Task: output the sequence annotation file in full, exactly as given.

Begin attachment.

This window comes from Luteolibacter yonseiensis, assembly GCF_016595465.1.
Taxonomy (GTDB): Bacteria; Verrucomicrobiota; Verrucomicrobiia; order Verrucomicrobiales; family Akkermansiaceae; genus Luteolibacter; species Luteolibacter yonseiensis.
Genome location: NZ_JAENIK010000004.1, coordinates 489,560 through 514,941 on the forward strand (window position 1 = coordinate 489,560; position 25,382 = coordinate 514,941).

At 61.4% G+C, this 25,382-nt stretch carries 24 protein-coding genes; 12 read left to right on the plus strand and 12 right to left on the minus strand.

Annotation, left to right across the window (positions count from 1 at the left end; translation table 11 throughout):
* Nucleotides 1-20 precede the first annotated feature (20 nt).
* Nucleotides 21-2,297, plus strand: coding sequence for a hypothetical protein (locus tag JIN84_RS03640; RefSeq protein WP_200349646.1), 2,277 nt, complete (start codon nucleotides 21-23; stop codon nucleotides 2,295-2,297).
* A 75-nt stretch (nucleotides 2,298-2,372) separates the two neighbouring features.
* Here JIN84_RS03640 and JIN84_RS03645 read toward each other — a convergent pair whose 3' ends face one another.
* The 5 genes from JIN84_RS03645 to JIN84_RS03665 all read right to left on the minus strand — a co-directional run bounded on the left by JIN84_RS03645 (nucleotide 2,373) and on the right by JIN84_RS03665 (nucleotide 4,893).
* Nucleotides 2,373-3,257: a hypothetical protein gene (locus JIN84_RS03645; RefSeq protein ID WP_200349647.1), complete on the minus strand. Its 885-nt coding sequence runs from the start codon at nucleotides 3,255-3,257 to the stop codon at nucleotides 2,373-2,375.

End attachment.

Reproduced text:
This window comes from Luteolibacter yonseiensis, assembly GCF_016595465.1.
Taxonomy (GTDB): Bacteria; Verrucomicrobiota; Verrucomicrobiia; order Verrucomicrobiales; family Akkermansiaceae; genus Luteolibacter; species Luteolibacter yonseiensis.
Genome location: NZ_JAENIK010000004.1, coordinates 489,560 through 514,941 on the forward strand (window position 1 = coordinate 489,560; position 25,382 = coordinate 514,941).

At 61.4% G+C, this 25,382-nt stretch carries 24 protein-coding genes; 12 read left to right on the plus strand and 12 right to left on the minus strand.

Annotation, left to right across the window (positions count from 1 at the left end; translation table 11 throughout):
* Nucleotides 1-20 precede the first annotated feature (20 nt).
* Nucleotides 21-2,297, plus strand: coding sequence for a hypothetical protein (locus tag JIN84_RS03640; RefSeq protein WP_200349646.1), 2,277 nt, complete (start codon nucleotides 21-23; stop codon nucleotides 2,295-2,297).
* A 75-nt stretch (nucleotides 2,298-2,372) separates the two neighbouring features.
* Here JIN84_RS03640 and JIN84_RS03645 read toward each other — a convergent pair whose 3' ends face one another.
* The 5 genes from JIN84_RS03645 to JIN84_RS03665 all read right to left on the minus strand — a co-directional run bounded on the left by JIN84_RS03645 (nucleotide 2,373) and on the right by JIN84_RS03665 (nucleotide 4,893).
* Nucleotides 2,373-3,257: a hypothetical protein gene (locus JIN84_RS03645; RefSeq protein ID WP_200349647.1), complete on the minus strand. Its 885-nt coding sequence runs from the start codon at nucleotides 3,255-3,257 to the stop codon at nucleotides 2,373-2,375.